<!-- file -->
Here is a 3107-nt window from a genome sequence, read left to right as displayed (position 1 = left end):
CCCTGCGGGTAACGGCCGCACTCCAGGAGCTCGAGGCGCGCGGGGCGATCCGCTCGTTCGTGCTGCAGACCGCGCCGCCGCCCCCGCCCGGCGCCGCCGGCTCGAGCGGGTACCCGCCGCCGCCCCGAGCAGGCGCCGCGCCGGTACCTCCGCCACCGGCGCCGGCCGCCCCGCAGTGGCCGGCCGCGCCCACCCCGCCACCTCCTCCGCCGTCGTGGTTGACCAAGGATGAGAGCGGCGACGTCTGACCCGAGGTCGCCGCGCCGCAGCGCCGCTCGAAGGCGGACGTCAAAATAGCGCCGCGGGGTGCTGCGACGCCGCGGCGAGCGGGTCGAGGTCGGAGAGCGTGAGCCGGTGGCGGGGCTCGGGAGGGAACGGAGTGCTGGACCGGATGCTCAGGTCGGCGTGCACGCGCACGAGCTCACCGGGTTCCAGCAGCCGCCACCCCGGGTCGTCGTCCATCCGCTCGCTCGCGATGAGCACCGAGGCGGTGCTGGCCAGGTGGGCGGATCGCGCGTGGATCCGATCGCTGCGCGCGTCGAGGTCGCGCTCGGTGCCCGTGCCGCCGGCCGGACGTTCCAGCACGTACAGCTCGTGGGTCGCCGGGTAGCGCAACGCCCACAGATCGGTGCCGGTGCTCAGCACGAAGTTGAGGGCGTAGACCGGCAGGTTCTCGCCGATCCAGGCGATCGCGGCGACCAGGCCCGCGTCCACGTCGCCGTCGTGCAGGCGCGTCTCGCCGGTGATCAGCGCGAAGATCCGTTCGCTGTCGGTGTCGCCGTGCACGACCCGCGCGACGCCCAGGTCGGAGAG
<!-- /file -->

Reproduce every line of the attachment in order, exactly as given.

Here is a 3107-nt window from a genome sequence, read left to right as displayed (position 1 = left end):
CCCTGCGGGTAACGGCCGCACTCCAGGAGCTCGAGGCGCGCGGGGCGATCCGCTCGTTCGTGCTGCAGACCGCGCCGCCGCCCCCGCCCGGCGCCGCCGGCTCGAGCGGGTACCCGCCGCCGCCCCGAGCAGGCGCCGCGCCGGTACCTCCGCCACCGGCGCCGGCCGCCCCGCAGTGGCCGGCCGCGCCCACCCCGCCACCTCCTCCGCCGTCGTGGTTGACCAAGGATGAGAGCGGCGACGTCTGACCCGAGGTCGCCGCGCCGCAGCGCCGCTCGAAGGCGGACGTCAAAATAGCGCCGCGGGGTGCTGCGACGCCGCGGCGAGCGGGTCGAGGTCGGAGAGCGTGAGCCGGTGGCGGGGCTCGGGAGGGAACGGAGTGCTGGACCGGATGCTCAGGTCGGCGTGCACGCGCACGAGCTCACCGGGTTCCAGCAGCCGCCACCCCGGGTCGTCGTCCATCCGCTCGCTCGCGATGAGCACCGAGGCGGTGCTGGCCAGGTGGGCGGATCGCGCGTGGATCCGATCGCTGCGCGCGTCGAGGTCGCGCTCGGTGCCCGTGCCGCCGGCCGGACGTTCCAGCACGTACAGCTCGTGGGTCGCCGGGTAGCGCAACGCCCACAGATCGGTGCCGGTGCTCAGCACGAAGTTGAGGGCGTAGACCGGCAGGTTCTCGCCGATCCAGGCGATCGCGGCGACCAGGCCCGCGTCCACGTCGCCGTCGTGCAGGCGCGTCTCGCCGGTGATCAGCGCGAAGATCCGTTCGCTGTCGGTGTCGCCGTGCACGACCCGCGCGACGCCCAGGTCGGAGAG